Women Who Kill Men
California Courts, Gender, and the Press
Publication Year: 2009
Published by: University of Nebraska Press
Series: Law in the American West
We owe a great deal to Keith Pacholl of the University of West Georgia. Keith read the entire manuscript and made invaluable suggestions. Karen Lystra of California State University, Fullerton, read the manuscript with an eye to the meaning of love letters in trials and American culture...
Introduction: The Feminine Side of Women on Trial
This study of women on trial for homicide examines newspaper coverage of these proceedings and the constructions of their attorneys in California cases, 1870–1958. Our focus is on the representations of women, case by case, in the newspapers and in trial-court settings, and the rhetoric of attorneys. We make...
1. Mirror, Mirror on the Wall, Who Is the Sanest of Them All?: The Insanity Defense in Court and in the Press
Postbellum California put the gold rush, the Mexican War, and the Civil War experiences behind to build a new image of maturing economic life, bucolic agricultural enterprise, and cultural sophistication. California in the nineteenth century boasted two major cities, Los Angeles and San Francisco. In southern...
2. Good Riddance: Justifiable Homicides of Enemy Deviants
California’s nineteenth century featured several cases in which women, like Katie Cook, found themselves driven to rid their households, if not civilization, of enemy deviants. In 1901, for example, Clara A. Wellman shot her husband through the heart with a rifle, ending three years of terror. Clara...
3. Toward the New Woman: Feminine Wiles on Trial
The Victorianism of the long nineteenth century gave way to the “new woman” of the 1920s. Fashion, although arguably frivolous, clearly documents this change. The stylish turn-of-the-century Victorian woman’s hourglass figure required a tightly laced whalebone corset exerting twenty-five pounds of pressure per square inch on her ribcage. To prevent fainting...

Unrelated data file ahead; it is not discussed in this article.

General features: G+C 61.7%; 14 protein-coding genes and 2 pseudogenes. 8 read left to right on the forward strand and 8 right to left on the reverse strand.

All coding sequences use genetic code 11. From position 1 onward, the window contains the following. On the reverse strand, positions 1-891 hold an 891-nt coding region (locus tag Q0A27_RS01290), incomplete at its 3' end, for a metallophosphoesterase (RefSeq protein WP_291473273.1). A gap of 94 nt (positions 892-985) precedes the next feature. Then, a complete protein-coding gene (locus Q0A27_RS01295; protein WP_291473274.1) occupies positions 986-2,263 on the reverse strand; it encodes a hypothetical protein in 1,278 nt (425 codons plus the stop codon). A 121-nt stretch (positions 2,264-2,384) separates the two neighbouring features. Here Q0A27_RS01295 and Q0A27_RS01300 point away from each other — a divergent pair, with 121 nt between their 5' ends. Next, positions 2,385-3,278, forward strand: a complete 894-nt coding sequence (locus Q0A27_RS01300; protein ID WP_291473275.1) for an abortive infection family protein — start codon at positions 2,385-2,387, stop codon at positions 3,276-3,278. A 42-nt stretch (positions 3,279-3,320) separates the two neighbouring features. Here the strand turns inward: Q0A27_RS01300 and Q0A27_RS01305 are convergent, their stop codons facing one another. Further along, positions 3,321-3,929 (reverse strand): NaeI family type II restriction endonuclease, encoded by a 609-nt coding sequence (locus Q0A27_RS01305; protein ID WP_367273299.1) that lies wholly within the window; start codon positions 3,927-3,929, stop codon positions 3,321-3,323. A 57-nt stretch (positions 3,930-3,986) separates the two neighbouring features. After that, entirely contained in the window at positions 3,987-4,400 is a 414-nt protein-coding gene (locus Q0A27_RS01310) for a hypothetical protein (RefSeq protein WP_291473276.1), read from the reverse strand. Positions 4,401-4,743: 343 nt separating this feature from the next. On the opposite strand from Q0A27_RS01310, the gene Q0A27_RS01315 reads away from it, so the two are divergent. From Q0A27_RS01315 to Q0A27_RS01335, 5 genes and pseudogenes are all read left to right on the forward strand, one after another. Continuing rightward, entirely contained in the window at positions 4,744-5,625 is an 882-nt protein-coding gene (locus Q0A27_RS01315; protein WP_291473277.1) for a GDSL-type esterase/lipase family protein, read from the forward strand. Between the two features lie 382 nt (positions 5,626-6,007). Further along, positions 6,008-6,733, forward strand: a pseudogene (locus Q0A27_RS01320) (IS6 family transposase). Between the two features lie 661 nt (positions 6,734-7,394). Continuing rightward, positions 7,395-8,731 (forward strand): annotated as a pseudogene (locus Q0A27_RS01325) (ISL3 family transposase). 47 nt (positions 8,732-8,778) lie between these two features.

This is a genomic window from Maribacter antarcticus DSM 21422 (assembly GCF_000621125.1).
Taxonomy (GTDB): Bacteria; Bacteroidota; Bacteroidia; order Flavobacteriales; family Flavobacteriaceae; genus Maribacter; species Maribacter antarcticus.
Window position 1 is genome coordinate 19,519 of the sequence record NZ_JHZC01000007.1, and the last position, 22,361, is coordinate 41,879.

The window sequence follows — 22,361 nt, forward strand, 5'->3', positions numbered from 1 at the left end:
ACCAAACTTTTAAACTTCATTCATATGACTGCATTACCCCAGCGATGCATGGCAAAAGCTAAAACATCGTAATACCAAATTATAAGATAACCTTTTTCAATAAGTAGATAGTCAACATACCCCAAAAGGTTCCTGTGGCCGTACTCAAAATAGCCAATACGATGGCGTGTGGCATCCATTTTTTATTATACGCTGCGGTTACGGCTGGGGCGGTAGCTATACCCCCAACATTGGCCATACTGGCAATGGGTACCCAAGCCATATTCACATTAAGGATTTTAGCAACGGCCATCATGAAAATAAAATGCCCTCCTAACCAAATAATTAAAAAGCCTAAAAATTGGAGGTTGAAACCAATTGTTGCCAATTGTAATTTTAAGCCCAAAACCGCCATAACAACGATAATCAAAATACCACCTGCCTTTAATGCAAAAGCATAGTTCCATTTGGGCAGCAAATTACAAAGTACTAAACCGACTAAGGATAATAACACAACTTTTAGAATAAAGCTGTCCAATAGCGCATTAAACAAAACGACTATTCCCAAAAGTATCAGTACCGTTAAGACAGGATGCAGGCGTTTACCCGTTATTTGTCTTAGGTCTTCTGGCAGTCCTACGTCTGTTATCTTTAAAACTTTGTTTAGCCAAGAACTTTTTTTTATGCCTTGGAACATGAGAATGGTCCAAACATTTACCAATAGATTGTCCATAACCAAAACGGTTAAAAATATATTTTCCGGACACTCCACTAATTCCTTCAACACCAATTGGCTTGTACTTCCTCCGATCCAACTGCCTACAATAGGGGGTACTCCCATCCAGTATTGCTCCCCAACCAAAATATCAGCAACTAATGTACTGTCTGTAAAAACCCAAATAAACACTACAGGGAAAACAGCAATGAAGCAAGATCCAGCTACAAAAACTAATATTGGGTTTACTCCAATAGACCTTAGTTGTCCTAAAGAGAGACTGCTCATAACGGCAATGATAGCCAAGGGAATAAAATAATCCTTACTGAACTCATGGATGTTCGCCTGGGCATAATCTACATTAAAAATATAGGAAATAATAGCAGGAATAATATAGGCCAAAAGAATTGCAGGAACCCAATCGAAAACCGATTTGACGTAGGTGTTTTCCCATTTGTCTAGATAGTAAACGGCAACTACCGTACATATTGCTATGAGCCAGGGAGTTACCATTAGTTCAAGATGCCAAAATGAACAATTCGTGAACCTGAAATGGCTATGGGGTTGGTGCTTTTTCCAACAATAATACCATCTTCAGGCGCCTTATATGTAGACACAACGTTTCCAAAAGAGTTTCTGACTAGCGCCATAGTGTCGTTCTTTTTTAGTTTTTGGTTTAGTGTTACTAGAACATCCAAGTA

4. The Haves and the Have Nots: Women on Trial during the Great Depression
The Great Depression of the 1930s endangered the material dreams of many Californians living outside the prosperity of Hollywood’s movie industry and the corporate factories in the fields of California agribusiness. It was a period characterized by labor unrest with agricultural strikes in the Imperial Valley, the San Joaquin Valley, and other centers of corporate farming. Longshoremen successfully orchestrated a general...
5. War Women of the 1940s: Evolutionary Women in Revolutionary Times
World War II pulled the United States out of the Great Depression, created new employment opportunities for women, and made the country a world power. Women went to work in defense industries, joined the armed services, and flew military aircraft as Women Airforce Service Pilots. They helped...
6. Celebrity on Trial: Tinseltown Tarnished
American spectators love a good show, and the trial of a celebrity is the best spectacle. Thane Rosenbaum argues, “The courtroom as theater is as old as ‘Oedipus Rex.’ We have come to organize our lives around the law, and our cultural consumption is overwhelmingly fed by the calories of courtrooms.”1 In 1955 Broadway...
The newspaper stories, editorials, and statements of counsel reveal much about the image of women caught up in California’s criminal justice administration system. The trials involving middle- and upper-class deceased men and their alleged slayers highlighted dominant cultural norms of the times. This culture reflected the signs and practices of journalists and lawyers...